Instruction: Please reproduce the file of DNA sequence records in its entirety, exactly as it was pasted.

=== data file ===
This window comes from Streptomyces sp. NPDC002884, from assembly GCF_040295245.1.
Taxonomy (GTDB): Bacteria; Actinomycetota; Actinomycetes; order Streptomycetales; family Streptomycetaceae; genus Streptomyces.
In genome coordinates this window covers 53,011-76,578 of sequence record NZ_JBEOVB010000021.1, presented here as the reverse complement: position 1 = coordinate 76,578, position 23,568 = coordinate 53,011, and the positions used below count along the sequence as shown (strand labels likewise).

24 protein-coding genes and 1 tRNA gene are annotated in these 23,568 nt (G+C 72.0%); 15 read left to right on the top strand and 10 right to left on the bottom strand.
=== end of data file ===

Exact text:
This window comes from Streptomyces sp. NPDC002884, from assembly GCF_040295245.1.
Taxonomy (GTDB): Bacteria; Actinomycetota; Actinomycetes; order Streptomycetales; family Streptomycetaceae; genus Streptomyces.
In genome coordinates this window covers 53,011-76,578 of sequence record NZ_JBEOVB010000021.1, presented here as the reverse complement: position 1 = coordinate 76,578, position 23,568 = coordinate 53,011, and the positions used below count along the sequence as shown (strand labels likewise).

24 protein-coding genes and 1 tRNA gene are annotated in these 23,568 nt (G+C 72.0%); 15 read left to right on the top strand and 10 right to left on the bottom strand.